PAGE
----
Israel needs to learn the lessons from the 2005 disengagement from the Gaza Strip, but not use it as a reason to say no to more compromises, Justice Minister Tzipi Livni said on Tuesday.

Livni, who heads Israel’s negotiating team with the Palestinians, said that just as Israel will need to make compromises, so too will the Palestinians.

Furthermore, she said in a speech to the Conference of Presidents of Major American Jewish Organizations annual Israel mission in Jerusalem, the Palestinians need “to understand that the only option for creating a state runs through the negotiating room.”

Livni was full of praise for US Secretary of State John Kerry. She called him a “game changer” who has listened carefully to both sides, and tried to discern from Israel “what is the deal maker, and what is the deal breaker” before presenting his paper that is to form the basis for continued negotiations.

“Frankly I don’t think that we are going to be in love with this paper, but I hope that we can live with this paper, and I’m sure this also applies to the Palestinian side,” she said.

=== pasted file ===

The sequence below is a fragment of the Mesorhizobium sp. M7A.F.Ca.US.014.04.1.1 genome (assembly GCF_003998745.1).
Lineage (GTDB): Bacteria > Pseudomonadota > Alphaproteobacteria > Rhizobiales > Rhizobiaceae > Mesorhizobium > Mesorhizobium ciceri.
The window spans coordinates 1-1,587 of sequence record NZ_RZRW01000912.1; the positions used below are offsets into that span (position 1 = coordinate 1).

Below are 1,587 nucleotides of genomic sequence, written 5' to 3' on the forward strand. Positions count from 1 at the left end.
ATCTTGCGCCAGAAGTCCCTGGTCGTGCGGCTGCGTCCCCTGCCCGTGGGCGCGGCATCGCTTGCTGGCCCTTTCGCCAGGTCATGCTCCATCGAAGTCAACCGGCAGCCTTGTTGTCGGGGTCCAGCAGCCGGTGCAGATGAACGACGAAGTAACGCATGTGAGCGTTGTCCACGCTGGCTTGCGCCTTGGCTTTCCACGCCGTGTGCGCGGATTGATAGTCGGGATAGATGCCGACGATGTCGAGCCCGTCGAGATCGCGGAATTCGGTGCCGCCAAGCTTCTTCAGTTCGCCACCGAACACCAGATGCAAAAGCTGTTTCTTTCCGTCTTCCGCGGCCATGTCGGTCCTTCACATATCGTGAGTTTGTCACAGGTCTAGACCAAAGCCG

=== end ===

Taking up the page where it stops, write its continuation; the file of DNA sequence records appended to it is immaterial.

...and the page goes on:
Livni said Kerry already performed two important tasks. The first was to gain the trust of the international community, and get the Russians, Europeans and the Arab world to stay outside the “tent” and not disturb those negotiating inside.

Second, she said, the international community got another important message from Kerry: Keep the Palestinians in the negotiation room, and don’t let them think that if they say no to a deal the world will step in and impose a better deal from their perspective on Israel.

Regarding the disengagement from the Gaza Strip, which she supported and voted for, Livni said, “I want to ask those who are talking now about disengagement, do you really believe that Israel should replant Gush Katif there?” She came out firmly against mixing security and settlements, saying that “in terms of security, it is the IDF’s role to defend citizens.

I don’t think it is a good idea to send citizens, young people, with children, in order to give security.”

Livni said she has no trouble defending Israel’s security requirements, and the actions of IDF soldiers, around the world. What she does have difficulty explaining, she said, was building additional homes in isolated settlements – not in the settlement blocs – while talking about dividing the land and creating a two-state solution.

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